Although today the Park's largest lawn without ballfields features people it was originally the home to a flock of pure bred sheep from 1864 until 1934. The sheep and shepherd were housed in a fanciful Victorian building nearby, what became the famous Tavern on the Green restaurant in 1934.
The 1858 design competition for Central Park required a parade ground for military drills, and winning landscape architects Frederick Law Olmsted and Calvert Vaux reluctantly included the parade ground in their Greensward plan. The Park's Commissioners and designers ultimately felt that military use conflicted with their vision of the Park as a quiet escape.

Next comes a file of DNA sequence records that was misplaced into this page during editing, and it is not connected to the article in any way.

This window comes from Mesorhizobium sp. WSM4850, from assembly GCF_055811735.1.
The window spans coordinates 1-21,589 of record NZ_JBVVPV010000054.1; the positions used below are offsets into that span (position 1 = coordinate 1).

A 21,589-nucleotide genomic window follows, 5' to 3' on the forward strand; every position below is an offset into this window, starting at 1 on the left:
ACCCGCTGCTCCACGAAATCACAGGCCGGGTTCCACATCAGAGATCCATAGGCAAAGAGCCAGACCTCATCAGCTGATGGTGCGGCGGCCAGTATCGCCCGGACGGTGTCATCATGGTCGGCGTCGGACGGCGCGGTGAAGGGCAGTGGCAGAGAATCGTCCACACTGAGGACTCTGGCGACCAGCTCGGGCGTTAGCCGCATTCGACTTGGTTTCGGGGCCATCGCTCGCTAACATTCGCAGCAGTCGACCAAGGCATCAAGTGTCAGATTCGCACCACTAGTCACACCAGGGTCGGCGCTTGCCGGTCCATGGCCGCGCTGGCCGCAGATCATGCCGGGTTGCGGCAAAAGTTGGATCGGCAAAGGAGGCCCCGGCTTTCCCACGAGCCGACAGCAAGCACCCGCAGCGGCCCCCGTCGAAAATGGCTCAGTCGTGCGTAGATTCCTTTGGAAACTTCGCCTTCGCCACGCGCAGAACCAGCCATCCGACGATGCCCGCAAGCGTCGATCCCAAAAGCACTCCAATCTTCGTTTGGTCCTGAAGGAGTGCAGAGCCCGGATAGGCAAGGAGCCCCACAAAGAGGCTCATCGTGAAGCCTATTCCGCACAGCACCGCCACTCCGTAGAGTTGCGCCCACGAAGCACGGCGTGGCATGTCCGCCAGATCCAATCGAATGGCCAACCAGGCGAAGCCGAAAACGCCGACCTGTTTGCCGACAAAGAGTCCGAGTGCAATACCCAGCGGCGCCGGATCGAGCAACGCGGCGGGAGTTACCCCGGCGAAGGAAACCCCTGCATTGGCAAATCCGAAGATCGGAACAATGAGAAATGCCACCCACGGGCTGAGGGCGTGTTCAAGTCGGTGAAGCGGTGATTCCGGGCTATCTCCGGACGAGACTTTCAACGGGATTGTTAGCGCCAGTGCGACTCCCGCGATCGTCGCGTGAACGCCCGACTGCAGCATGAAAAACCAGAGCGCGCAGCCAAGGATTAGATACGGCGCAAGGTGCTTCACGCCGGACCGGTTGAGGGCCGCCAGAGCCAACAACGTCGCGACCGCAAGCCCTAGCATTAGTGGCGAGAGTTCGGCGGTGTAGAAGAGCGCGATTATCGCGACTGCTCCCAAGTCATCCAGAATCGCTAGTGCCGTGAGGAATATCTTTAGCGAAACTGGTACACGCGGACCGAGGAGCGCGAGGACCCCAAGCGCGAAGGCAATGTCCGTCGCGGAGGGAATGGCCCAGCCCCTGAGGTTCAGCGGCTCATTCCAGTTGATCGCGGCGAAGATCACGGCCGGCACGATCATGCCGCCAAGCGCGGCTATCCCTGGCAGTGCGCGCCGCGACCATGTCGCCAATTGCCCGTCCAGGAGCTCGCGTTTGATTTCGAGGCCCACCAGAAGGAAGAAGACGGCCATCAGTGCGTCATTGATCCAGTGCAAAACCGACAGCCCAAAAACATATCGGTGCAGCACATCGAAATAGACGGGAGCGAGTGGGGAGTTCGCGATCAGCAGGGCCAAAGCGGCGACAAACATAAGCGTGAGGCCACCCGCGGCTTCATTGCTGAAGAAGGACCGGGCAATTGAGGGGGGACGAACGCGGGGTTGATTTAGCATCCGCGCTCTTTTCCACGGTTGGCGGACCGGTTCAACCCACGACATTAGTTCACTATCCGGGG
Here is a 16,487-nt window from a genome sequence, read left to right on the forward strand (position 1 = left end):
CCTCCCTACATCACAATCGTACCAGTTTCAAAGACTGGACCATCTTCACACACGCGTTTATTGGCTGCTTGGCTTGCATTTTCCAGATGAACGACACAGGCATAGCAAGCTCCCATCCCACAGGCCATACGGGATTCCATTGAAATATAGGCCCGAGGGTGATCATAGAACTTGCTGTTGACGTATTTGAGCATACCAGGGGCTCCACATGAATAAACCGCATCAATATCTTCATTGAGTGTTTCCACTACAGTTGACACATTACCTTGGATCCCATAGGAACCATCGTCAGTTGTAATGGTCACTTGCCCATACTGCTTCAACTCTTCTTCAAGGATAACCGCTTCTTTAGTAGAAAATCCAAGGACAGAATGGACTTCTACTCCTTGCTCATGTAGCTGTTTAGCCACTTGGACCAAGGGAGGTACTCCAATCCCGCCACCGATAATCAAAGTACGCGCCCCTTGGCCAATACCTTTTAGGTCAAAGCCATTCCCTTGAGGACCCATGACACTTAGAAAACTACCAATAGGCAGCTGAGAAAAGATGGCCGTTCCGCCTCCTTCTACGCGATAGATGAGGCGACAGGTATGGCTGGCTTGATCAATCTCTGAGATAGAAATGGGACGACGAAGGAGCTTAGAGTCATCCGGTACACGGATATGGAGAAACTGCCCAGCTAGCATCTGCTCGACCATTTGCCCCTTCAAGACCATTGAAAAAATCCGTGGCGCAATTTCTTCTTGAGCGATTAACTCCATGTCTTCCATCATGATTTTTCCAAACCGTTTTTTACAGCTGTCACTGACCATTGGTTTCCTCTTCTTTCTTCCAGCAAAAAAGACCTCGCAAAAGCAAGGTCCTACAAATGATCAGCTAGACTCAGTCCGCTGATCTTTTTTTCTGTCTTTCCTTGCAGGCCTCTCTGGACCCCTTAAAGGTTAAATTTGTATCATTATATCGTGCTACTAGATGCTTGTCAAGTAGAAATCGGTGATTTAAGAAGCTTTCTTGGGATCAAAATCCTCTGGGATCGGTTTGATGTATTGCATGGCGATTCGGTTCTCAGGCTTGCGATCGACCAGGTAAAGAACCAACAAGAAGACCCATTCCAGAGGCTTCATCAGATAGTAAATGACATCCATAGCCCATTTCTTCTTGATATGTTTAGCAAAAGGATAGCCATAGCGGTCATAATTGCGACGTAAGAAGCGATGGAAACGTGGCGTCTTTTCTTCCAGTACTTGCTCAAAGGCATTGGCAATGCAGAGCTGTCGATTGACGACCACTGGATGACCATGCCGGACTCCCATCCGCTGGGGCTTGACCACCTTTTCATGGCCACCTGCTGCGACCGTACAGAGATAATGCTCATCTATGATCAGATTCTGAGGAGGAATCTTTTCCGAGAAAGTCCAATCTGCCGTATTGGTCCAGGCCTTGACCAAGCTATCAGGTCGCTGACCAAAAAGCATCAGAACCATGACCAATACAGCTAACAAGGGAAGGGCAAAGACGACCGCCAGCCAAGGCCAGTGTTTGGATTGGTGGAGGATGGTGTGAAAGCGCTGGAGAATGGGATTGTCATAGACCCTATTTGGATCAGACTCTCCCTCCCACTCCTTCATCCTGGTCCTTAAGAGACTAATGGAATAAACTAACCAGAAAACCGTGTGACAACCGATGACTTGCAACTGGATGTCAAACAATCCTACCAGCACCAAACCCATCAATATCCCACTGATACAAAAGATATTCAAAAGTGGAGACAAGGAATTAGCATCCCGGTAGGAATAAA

In the 1960s and 70s, Sheep Meadow became the scene for large-scale concerts, the televised landing on the moon, peace rallies and anti-Vietnam War demonstrations. But these events, and the lack of management and maintenance, led to the lawn becoming severely eroded — a virtual dustbowl. In 1980, it was restored and has been maintained by The Central Park Conservancy ever since. The meadow became the Park's first Quiet Zone, which means it's the perfect place to relax and unwind. Sheep Meadow attracts thousands of visitors, who gather to sunbathe, picnic, and enjoy this pastoral escape, free from the hustle and bustle of New York City, but with one of the best views of Manhattan's famous skyline.
West Side from 66th to 69th Streets.